The specific optimisation approach used is critical to attain the two conflicting goals of convergence within a reasonable number of iterations, as well as ensuring that the converged result is actually correct. The use of e.g. Viterbi training [13] would possibly accelerate the runtime, but the converged results would be highly inferior. In fact, such an approach would be more similar to existing heuristics-based solutions, as Viterbi training relies on the assumption that a single most likely realisation will dominate the results. In the early iterations, the exact opposite is true for the haplotyping problem, where a high number of different realisations of phasing are attributed very similar likelihood in the model.

Conclusion

We have presented an efficient approach for determining phase from unphased marker data in a dense marker map, combined with pedigree data. In contrast to other approaches, we are able to take the full genotype information of the whole chromosome into account when determining optimal haplotypes. Thanks to the use of an efficient local Markov model, considering the direct ancestors to each individual, we are able to do this with high performance.

The quality and practical feasibility of our method for haplotype inference allow producing completely phased genomes in dense pedigrees, reducing the need for molecular methods for determining explicit haplotype data. The presence of phased data can be used to identify the origin of otherwise similar marker sequences, something that is needed to explore genetic architectures only indirectly connected to the marker map used (e.g. recent mutations in an SNP map general to the species studied).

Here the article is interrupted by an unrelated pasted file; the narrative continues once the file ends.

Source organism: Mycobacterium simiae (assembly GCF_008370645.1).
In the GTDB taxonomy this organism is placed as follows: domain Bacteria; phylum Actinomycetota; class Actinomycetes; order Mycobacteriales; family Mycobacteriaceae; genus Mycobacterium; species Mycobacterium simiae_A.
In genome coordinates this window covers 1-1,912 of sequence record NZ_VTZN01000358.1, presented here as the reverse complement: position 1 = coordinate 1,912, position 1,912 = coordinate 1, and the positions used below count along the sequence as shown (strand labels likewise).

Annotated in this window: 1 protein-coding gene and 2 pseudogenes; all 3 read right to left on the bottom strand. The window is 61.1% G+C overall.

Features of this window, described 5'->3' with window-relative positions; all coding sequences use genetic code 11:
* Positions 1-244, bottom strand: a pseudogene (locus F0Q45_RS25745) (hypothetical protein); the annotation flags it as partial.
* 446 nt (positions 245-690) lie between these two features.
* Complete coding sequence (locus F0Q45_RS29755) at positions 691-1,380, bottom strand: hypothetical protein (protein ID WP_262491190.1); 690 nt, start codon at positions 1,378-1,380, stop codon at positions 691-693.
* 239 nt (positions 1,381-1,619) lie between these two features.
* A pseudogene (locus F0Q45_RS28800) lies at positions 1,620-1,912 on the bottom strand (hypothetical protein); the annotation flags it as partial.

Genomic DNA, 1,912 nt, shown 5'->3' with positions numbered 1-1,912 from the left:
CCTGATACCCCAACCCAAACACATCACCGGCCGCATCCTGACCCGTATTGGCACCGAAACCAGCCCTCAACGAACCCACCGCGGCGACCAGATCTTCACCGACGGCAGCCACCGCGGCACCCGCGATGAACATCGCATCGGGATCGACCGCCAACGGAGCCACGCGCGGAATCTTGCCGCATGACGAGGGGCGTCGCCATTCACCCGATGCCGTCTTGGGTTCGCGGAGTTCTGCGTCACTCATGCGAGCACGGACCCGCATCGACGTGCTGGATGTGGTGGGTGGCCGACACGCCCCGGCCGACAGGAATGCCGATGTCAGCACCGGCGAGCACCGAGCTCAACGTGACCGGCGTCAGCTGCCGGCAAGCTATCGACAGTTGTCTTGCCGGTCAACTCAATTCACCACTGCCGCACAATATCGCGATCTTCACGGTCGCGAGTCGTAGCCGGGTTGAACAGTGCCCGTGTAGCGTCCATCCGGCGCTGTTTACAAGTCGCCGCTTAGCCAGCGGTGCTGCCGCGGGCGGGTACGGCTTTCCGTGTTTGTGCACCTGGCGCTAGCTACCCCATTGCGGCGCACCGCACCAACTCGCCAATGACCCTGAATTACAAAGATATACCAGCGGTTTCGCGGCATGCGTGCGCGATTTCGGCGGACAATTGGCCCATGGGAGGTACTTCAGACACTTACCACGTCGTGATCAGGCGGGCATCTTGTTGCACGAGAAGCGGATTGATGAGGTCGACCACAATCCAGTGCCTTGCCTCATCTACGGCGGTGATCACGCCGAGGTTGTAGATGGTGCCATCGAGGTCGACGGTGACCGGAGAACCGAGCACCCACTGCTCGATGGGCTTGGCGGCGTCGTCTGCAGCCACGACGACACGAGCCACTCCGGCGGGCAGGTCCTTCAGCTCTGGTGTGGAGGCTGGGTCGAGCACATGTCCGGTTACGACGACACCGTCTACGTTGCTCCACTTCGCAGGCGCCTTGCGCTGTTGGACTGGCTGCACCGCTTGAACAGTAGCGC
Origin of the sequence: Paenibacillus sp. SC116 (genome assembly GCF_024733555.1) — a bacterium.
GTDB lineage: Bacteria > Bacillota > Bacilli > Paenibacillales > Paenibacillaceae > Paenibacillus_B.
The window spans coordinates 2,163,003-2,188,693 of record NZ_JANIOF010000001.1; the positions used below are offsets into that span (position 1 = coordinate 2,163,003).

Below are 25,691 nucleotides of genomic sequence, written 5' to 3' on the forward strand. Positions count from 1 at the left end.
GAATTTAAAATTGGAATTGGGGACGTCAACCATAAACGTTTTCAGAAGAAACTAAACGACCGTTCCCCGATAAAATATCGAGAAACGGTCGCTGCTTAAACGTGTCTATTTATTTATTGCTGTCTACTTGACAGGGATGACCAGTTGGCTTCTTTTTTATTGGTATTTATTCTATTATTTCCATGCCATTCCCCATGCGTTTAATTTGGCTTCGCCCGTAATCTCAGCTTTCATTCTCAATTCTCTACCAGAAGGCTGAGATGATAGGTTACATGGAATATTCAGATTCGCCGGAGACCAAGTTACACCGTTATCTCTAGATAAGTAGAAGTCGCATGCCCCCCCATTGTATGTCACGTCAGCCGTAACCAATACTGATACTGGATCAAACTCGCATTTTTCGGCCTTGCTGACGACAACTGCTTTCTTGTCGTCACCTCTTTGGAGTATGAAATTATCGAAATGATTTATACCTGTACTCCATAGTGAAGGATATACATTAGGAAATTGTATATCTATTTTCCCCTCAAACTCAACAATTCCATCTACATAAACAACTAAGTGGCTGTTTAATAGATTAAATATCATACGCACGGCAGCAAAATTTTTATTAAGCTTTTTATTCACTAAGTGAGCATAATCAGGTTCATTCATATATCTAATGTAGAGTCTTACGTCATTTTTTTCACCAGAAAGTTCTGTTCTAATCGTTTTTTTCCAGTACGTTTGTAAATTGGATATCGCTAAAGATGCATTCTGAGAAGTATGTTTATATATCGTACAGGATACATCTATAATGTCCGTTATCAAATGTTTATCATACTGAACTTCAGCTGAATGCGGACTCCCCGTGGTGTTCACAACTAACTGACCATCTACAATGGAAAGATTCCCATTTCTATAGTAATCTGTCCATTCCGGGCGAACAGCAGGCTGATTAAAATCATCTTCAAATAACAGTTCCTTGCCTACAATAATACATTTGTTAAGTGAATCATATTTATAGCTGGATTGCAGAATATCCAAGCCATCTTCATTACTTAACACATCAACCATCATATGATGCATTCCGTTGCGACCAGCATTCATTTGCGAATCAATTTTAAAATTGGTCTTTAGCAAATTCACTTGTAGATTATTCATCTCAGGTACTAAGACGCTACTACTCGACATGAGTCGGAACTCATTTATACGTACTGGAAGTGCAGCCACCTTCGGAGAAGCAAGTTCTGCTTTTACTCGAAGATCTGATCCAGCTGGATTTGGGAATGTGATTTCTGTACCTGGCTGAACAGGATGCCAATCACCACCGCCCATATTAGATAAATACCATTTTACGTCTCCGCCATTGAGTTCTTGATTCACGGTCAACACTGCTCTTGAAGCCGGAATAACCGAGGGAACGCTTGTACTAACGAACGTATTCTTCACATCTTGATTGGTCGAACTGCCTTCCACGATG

In a simple dataset where genotyping errors are absent and no information is missing, the algorithm used could be greatly optimised by pruning the search tree, assigning probabilities of 0 rather than a small ε for improbable cases and assuming genotype data to be available for all positions. However, our main line for current work is rather to improve handling of missing and incorrect genotype data. For example, it is not uncommon that pedigree data is available even for individuals where genotyping failed or was never performed. Two specific cases under consideration are advanced line intercrosses and the analysis of heterogeneous stock.

The codebase did not undergo any specific changes to accommodate the workshop dataset, with the exception of modified routines for input and output in order to match relevant file formats. Code is available under a BSD-style license from our website, http://www.it.uu.se/research/project/ctrait webcite. In parallel with further methods development, the introduction of a standardised R interface to the code is also underway.

Competing interests

The author declares that he has no competing interests.

Acknowledgements

The QTL-MAS workshop organisers are acknowledged for simulating the dataset and providing phased genotypes on request. The Uppsala University UPPMAX high-performance computing cluster Grad was used for experiments. The anonymous reviewer is thanked for comments and suggestions that led to improvements in the final version of the text.

This article has been published as part of BMC Proceedings Volume 5 Supplement 3, 2011: Proceedings of the 14th QTL-MAS Workshop. The full contents of the supplement are available online at http://www.biomedcentral.com/1753-6561/5?issue=S3.